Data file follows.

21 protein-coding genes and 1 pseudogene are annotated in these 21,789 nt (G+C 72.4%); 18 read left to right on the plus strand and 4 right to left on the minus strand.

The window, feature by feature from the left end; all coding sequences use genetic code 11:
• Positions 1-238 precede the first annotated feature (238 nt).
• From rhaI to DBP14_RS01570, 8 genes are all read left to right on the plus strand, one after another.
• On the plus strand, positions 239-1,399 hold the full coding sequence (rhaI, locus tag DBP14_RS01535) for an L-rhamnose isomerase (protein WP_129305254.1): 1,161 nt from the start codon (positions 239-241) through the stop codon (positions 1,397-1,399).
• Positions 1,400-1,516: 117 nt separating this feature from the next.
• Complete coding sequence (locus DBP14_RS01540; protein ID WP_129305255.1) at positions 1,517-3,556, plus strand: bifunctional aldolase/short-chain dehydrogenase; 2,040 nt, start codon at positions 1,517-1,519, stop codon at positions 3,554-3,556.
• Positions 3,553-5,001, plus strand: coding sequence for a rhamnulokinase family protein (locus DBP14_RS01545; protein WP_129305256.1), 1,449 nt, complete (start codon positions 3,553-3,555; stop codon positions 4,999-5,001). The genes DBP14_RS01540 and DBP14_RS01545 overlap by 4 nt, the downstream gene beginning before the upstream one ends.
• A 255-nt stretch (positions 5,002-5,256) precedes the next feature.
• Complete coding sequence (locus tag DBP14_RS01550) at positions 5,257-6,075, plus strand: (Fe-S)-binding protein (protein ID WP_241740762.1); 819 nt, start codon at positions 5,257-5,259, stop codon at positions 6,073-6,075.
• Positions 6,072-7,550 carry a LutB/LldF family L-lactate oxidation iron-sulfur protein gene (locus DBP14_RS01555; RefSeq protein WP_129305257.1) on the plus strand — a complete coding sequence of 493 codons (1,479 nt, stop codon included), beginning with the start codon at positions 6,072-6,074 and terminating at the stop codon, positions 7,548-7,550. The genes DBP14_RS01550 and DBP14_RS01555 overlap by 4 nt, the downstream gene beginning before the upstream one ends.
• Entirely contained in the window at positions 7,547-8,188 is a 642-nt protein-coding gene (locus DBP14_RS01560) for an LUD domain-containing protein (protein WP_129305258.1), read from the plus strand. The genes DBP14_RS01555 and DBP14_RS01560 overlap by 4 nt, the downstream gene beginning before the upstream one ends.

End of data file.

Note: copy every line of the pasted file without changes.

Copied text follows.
21 protein-coding genes and 1 pseudogene are annotated in these 21,789 nt (G+C 72.4%); 18 read left to right on the plus strand and 4 right to left on the minus strand.

The window, feature by feature from the left end; all coding sequences use genetic code 11:
• Positions 1-238 precede the first annotated feature (238 nt).
• From rhaI to DBP14_RS01570, 8 genes are all read left to right on the plus strand, one after another.
• On the plus strand, positions 239-1,399 hold the full coding sequence (rhaI, locus tag DBP14_RS01535) for an L-rhamnose isomerase (protein WP_129305254.1): 1,161 nt from the start codon (positions 239-241) through the stop codon (positions 1,397-1,399).
• Positions 1,400-1,516: 117 nt separating this feature from the next.
• Complete coding sequence (locus DBP14_RS01540; protein ID WP_129305255.1) at positions 1,517-3,556, plus strand: bifunctional aldolase/short-chain dehydrogenase; 2,040 nt, start codon at positions 1,517-1,519, stop codon at positions 3,554-3,556.
• Positions 3,553-5,001, plus strand: coding sequence for a rhamnulokinase family protein (locus DBP14_RS01545; protein WP_129305256.1), 1,449 nt, complete (start codon positions 3,553-3,555; stop codon positions 4,999-5,001). The genes DBP14_RS01540 and DBP14_RS01545 overlap by 4 nt, the downstream gene beginning before the upstream one ends.
• A 255-nt stretch (positions 5,002-5,256) precedes the next feature.
• Complete coding sequence (locus tag DBP14_RS01550) at positions 5,257-6,075, plus strand: (Fe-S)-binding protein (protein ID WP_241740762.1); 819 nt, start codon at positions 5,257-5,259, stop codon at positions 6,073-6,075.
• Positions 6,072-7,550 carry a LutB/LldF family L-lactate oxidation iron-sulfur protein gene (locus DBP14_RS01555; RefSeq protein WP_129305257.1) on the plus strand — a complete coding sequence of 493 codons (1,479 nt, stop codon included), beginning with the start codon at positions 6,072-6,074 and terminating at the stop codon, positions 7,548-7,550. The genes DBP14_RS01550 and DBP14_RS01555 overlap by 4 nt, the downstream gene beginning before the upstream one ends.
• Entirely contained in the window at positions 7,547-8,188 is a 642-nt protein-coding gene (locus DBP14_RS01560) for an LUD domain-containing protein (protein WP_129305258.1), read from the plus strand. The genes DBP14_RS01555 and DBP14_RS01560 overlap by 4 nt, the downstream gene beginning before the upstream one ends.